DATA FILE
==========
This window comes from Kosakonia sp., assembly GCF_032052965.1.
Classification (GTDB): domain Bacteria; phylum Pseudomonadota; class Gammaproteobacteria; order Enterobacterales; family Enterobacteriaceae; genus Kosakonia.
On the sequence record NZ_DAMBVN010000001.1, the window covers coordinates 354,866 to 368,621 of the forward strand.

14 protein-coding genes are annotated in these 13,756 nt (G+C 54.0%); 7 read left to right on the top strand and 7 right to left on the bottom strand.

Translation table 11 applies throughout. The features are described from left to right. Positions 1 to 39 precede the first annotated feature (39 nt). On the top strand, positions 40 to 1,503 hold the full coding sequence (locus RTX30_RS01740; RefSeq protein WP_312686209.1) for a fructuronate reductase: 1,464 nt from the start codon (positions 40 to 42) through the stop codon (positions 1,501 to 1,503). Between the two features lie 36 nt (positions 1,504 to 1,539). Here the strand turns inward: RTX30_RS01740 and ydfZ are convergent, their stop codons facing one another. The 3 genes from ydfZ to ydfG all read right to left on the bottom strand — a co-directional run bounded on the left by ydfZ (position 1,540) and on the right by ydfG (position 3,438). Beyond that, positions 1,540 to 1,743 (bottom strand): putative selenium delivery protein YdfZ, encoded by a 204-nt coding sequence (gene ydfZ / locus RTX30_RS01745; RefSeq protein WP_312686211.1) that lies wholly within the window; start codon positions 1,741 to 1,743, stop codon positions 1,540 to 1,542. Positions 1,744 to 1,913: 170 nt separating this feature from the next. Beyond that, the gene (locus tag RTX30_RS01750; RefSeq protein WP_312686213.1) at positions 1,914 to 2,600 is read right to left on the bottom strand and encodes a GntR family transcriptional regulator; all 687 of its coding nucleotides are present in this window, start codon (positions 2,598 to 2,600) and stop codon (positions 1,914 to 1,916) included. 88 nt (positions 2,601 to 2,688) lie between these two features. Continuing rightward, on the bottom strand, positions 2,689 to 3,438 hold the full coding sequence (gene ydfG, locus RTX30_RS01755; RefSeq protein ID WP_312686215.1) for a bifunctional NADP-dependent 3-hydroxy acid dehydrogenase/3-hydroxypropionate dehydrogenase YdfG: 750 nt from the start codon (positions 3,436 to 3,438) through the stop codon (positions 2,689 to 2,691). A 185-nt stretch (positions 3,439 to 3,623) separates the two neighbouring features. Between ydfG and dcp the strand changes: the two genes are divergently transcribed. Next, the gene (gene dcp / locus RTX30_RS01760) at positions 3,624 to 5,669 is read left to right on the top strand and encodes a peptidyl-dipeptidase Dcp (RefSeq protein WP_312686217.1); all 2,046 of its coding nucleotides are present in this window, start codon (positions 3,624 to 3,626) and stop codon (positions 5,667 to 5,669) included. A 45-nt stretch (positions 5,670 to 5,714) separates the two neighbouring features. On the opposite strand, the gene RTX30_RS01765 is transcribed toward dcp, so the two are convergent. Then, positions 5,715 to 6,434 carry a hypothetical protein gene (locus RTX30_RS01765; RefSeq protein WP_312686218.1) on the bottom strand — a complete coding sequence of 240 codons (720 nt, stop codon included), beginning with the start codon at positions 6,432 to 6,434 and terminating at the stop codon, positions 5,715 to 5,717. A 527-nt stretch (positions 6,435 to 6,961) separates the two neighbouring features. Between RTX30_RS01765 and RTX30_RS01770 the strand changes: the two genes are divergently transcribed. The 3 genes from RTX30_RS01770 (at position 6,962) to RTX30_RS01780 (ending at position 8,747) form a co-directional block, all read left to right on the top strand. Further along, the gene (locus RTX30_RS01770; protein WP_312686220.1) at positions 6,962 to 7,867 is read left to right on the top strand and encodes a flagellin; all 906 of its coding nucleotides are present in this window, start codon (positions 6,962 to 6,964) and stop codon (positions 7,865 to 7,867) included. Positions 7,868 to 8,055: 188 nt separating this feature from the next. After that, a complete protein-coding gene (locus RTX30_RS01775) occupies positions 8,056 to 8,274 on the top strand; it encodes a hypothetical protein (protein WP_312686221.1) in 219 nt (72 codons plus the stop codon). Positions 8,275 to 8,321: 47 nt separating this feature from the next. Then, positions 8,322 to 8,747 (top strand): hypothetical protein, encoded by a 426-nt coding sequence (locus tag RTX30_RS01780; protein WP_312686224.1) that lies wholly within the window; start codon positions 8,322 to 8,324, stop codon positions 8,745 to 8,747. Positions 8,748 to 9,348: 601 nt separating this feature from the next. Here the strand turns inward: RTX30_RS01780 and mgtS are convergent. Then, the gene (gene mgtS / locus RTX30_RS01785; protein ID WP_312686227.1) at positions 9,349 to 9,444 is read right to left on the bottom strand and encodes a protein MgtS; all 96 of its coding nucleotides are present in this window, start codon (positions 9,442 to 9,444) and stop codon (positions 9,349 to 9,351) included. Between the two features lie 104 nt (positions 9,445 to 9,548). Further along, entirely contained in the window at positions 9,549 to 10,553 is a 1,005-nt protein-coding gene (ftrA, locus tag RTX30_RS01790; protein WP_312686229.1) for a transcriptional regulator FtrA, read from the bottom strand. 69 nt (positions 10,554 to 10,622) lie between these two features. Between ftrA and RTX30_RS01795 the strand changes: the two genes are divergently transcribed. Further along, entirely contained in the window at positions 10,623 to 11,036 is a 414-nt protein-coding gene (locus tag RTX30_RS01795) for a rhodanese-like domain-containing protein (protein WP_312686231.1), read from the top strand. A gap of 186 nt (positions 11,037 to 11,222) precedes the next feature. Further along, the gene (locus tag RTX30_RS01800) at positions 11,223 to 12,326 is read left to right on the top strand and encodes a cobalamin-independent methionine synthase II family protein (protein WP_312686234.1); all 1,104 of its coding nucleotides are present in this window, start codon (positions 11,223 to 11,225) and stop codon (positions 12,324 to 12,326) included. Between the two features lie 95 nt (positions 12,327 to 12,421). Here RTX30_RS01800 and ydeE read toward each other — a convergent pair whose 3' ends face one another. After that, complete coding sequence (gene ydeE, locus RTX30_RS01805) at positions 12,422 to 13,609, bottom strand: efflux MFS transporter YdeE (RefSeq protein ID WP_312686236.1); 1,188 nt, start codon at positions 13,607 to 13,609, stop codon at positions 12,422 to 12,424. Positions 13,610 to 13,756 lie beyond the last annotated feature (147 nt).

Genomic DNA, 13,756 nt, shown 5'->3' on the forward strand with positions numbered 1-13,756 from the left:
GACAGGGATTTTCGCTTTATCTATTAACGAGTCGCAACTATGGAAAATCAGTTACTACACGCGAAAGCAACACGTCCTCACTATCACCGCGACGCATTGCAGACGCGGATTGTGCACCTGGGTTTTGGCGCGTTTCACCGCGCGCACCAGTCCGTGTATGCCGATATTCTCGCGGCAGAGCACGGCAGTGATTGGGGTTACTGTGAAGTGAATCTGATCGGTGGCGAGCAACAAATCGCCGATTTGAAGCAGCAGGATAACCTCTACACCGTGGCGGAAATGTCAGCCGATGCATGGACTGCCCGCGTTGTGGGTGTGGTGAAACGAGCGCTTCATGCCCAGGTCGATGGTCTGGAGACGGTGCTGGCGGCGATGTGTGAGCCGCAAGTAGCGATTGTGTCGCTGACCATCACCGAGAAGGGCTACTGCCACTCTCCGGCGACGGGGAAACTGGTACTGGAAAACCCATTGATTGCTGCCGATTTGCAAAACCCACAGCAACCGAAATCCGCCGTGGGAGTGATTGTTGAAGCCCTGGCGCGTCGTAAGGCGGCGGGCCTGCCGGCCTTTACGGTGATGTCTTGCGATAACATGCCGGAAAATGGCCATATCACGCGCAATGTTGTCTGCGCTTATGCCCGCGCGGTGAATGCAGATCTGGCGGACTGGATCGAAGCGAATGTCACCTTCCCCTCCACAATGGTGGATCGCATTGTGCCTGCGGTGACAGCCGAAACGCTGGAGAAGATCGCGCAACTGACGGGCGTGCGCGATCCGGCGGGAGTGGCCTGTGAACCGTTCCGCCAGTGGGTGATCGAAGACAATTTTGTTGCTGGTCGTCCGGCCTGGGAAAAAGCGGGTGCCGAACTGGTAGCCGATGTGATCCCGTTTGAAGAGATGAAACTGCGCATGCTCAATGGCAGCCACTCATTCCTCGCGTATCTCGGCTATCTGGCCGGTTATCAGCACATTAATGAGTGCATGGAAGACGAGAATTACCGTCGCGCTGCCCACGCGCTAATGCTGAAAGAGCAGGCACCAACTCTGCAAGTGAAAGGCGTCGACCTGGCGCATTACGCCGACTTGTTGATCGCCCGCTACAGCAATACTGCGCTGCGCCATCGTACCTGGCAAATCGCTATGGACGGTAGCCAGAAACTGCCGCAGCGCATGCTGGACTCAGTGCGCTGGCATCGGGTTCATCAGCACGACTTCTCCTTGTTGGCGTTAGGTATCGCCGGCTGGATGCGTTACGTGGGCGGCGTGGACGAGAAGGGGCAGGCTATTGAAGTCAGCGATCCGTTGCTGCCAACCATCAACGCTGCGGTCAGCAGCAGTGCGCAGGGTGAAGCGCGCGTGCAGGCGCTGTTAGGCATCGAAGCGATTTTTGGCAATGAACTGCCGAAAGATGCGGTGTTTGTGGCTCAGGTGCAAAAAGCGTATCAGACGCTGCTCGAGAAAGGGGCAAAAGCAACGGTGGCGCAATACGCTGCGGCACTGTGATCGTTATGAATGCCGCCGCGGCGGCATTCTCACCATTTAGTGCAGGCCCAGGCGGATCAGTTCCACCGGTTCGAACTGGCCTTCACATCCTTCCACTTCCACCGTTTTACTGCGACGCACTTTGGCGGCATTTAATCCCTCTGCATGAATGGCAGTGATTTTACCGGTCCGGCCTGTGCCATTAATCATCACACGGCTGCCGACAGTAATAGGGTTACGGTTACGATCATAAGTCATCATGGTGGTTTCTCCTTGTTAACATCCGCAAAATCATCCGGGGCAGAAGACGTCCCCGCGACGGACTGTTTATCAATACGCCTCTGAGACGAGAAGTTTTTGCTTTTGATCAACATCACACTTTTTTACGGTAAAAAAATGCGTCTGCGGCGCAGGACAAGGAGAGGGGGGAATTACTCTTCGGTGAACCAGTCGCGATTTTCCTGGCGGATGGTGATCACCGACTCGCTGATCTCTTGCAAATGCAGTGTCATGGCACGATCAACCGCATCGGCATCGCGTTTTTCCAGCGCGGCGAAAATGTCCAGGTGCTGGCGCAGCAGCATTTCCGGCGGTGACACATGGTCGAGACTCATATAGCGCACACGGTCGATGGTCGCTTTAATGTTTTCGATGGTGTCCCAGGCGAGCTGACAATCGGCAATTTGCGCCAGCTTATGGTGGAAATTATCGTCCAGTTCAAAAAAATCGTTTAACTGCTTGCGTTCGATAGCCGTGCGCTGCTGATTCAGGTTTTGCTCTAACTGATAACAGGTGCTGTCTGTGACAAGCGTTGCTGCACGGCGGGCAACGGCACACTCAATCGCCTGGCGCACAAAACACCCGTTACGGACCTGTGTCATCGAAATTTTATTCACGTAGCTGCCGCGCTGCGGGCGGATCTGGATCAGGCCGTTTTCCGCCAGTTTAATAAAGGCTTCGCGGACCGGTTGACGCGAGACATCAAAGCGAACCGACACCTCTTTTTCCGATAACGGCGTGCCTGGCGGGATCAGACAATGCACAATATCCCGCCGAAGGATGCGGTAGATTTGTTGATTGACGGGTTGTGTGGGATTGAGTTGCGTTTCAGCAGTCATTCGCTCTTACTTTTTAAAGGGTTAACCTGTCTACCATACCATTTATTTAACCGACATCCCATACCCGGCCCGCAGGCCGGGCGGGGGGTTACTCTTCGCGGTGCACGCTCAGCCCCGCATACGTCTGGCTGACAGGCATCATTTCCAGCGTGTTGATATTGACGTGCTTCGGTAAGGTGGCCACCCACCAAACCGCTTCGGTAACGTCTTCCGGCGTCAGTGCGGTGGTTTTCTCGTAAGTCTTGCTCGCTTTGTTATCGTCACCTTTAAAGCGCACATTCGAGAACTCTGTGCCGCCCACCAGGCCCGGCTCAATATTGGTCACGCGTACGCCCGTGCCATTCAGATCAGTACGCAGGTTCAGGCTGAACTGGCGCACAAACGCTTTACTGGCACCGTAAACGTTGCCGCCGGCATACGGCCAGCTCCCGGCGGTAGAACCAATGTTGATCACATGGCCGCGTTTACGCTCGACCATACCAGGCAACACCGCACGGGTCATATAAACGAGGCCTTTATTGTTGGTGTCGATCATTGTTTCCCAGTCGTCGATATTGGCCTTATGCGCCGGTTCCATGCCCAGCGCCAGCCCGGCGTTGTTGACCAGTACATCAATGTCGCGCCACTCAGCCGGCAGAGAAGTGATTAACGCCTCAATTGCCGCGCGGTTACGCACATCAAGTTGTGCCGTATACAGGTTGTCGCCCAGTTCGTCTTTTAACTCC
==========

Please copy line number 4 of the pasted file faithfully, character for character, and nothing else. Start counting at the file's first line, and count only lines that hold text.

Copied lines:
14 protein-coding genes are annotated in these 13,756 nt (G+C 54.0%); 7 read left to right on the top strand and 7 right to left on the bottom strand.